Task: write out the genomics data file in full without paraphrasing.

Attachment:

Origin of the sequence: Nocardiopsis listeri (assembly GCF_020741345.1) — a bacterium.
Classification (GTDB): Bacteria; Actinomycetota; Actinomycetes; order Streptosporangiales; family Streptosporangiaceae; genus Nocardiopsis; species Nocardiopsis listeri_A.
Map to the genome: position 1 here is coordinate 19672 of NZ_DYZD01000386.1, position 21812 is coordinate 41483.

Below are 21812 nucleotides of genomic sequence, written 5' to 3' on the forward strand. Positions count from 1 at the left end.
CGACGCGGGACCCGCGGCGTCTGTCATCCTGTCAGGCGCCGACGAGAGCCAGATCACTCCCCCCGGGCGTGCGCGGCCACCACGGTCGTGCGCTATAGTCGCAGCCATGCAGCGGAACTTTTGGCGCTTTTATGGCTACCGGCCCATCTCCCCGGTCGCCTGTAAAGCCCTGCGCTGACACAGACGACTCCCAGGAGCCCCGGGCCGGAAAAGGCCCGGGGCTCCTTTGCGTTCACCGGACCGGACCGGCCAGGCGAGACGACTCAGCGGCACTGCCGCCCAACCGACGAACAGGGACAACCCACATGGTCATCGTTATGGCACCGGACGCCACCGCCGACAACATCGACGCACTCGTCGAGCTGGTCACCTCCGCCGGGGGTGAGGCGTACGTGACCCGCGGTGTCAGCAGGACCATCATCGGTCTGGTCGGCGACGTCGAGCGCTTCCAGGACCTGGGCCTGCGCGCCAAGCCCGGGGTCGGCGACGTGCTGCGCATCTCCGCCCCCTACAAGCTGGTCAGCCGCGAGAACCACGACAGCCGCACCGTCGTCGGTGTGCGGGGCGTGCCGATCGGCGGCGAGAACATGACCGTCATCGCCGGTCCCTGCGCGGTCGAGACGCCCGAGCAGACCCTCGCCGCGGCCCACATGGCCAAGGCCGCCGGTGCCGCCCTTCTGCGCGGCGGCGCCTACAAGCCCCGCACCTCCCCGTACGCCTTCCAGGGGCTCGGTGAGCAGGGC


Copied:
Origin of the sequence: Nocardiopsis listeri (assembly GCF_020741345.1) — a bacterium.
Classification (GTDB): Bacteria; Actinomycetota; Actinomycetes; order Streptosporangiales; family Streptosporangiaceae; genus Nocardiopsis; species Nocardiopsis listeri_A.
Map to the genome: position 1 here is coordinate 19672 of NZ_DYZD01000386.1, position 21812 is coordinate 41483.

Below are 21812 nucleotides of genomic sequence, written 5' to 3' on the forward strand. Positions count from 1 at the left end.
CGACGCGGGACCCGCGGCGTCTGTCATCCTGTCAGGCGCCGACGAGAGCCAGATCACTCCCCCCGGGCGTGCGCGGCCACCACGGTCGTGCGCTATAGTCGCAGCCATGCAGCGGAACTTTTGGCGCTTTTATGGCTACCGGCCCATCTCCCCGGTCGCCTGTAAAGCCCTGCGCTGACACAGACGACTCCCAGGAGCCCCGGGCCGGAAAAGGCCCGGGGCTCCTTTGCGTTCACCGGACCGGACCGGCCAGGCGAGACGACTCAGCGGCACTGCCGCCCAACCGACGAACAGGGACAACCCACATGGTCATCGTTATGGCACCGGACGCCACCGCCGACAACATCGACGCACTCGTCGAGCTGGTCACCTCCGCCGGGGGTGAGGCGTACGTGACCCGCGGTGTCAGCAGGACCATCATCGGTCTGGTCGGCGACGTCGAGCGCTTCCAGGACCTGGGCCTGCGCGCCAAGCCCGGGGTCGGCGACGTGCTGCGCATCTCCGCCCCCTACAAGCTGGTCAGCCGCGAGAACCACGACAGCCGCACCGTCGTCGGTGTGCGGGGCGTGCCGATCGGCGGCGAGAACATGACCGTCATCGCCGGTCCCTGCGCGGTCGAGACGCCCGAGCAGACCCTCGCCGCGGCCCACATGGCCAAGGCCGCCGGTGCCGCCCTTCTGCGCGGCGGCGCCTACAAGCCCCGCACCTCCCCGTACGCCTTCCAGGGGCTCGGTGAGCAGGGC